If I saw Tania Katan right now, I’d give her a big sloppy kiss, which I hope her girlfriend wouldn’t take the wrong way. It’s just that I loved her book so much, y’know, being about cancer and boobs and Jews and all.
The odds one in seven have it that if you’ve got boobs or know someone with a set, it’s likely that you’re going to have to stare breast cancer in its mean, ugly face. If diagnosed, those beloved boobs will be subjected to a variety of evils, including but by no means limited to being poked, pricked, smushed between two plastic plates or horribly, removed. The body the boobs came with might have to endure poisoning in the forms of radiation and/or chemotherapy, hair loss (including eyebrows and eyelashes), lots of vomit and unfairly after all that possible death.
Breast cancer is way f*d up, yo. And so not funny. Yet somehow there are a helluva lot of laughs within the pages of “My One-Night Stand With Cancer,” a memoir chronicling Miz Katan’s diagnosis, her neurotic Jewish family, her psycho girlfriends, her treatment and her healing.
Katan, whose first confrontation with the Big C in 1992 at the age of 21 resulted in a mastectomy, wrote an award-winning play about her experience, “Stages,” that ran all over the country, including New York. She went on to pen more plays, live in San Francisco and enjoy life with one breast.
However, ten years later, just when life was starting to get boring being a starving writer, that bitch Cancer showed up again in her remaining boob. It had to go, too. It turns out that Tania is the carrier of the BRCA-1 gene, as are many women of Ashkenazic descent, which also means her ovaries have a 40 percent chance of “having a touch of the cancer” in her lifetime.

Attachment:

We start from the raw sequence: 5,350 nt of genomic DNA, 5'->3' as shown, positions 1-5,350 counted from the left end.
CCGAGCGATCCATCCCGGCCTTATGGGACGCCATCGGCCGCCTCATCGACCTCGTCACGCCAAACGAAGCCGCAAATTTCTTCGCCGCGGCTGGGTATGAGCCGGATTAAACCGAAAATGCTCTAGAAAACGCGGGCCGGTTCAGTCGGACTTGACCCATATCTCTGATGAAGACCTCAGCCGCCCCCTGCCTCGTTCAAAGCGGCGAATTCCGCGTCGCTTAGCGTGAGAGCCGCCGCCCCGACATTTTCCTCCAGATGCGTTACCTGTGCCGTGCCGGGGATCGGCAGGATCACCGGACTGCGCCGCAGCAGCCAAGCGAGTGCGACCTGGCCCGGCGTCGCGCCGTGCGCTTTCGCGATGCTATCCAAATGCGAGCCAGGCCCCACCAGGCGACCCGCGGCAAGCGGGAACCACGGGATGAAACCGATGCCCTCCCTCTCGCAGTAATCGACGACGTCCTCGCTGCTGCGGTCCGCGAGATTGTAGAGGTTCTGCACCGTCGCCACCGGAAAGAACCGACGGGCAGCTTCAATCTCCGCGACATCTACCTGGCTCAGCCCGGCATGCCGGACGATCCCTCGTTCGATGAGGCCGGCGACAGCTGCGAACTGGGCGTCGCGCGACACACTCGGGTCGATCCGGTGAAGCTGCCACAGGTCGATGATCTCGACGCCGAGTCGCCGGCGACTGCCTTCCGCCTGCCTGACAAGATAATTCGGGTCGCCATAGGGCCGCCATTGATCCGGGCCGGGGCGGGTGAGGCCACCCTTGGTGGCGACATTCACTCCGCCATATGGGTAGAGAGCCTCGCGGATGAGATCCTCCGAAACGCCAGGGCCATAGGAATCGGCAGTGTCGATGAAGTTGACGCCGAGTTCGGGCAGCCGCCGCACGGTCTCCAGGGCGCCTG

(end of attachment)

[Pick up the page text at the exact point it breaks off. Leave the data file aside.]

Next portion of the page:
While this much bad news might make anyone else catch the express train to Prozactown, Tania has turned it into a pee-in-the-pants-hilarious account that still holds space for the gritty truth. The pacing reflects real talent; it takes a deft hand to keep jumping back and forth through the years (and boobs) to weave a cohesive story that resists self-pity but doesn’t fall into the cloying self-deprecation so many writers use to make a sad situation entertaining. Rather, a quiet spirituality emerges without a trace of preachery as the final chapters wind down; a reader would have to have polyester stuffing instead of a heart if there weren’t tears when love, chemo and performance art all coalesce.
The book’s last act of bravery is at once shocking and beautiful; see for yourself how a woman with no breasts can claim her strength and beauty while kicking ass.
(I have to offer up a disclaimer here: I went to high school with Tania, who was absolutely correct in describing our campus as an overwhelmingly Christian-jock-Heathers-type atmosphere. But I take umbrage at her book’s claim that she didn’t have friends. Girl, what was I to you, chopped f*n liver? All those years in Temple youth group making fun of Mormons ring a bell? Don’t you remember the time I made you drive us all over town on your moped chasing a spotlight that I was sure was some fantastic party but turned out to be a midnight madness sale at the Scottsdale La-Z-Boy furniture store? Also, I really appreciated it when you took me ’round the gay scene when I was in my questioning phase.)
Anyway. Even if you don’t know anyone with breast cancer (kinehora!), you’re not a lesbian and heck even if you’re not Jewish “My One-Night Stand With Cancer” is worth your time. Buy it!
P.S. Tania, I filed this under “Hippie Jews” ’cause I knew how much you’d like that. Lotsa love.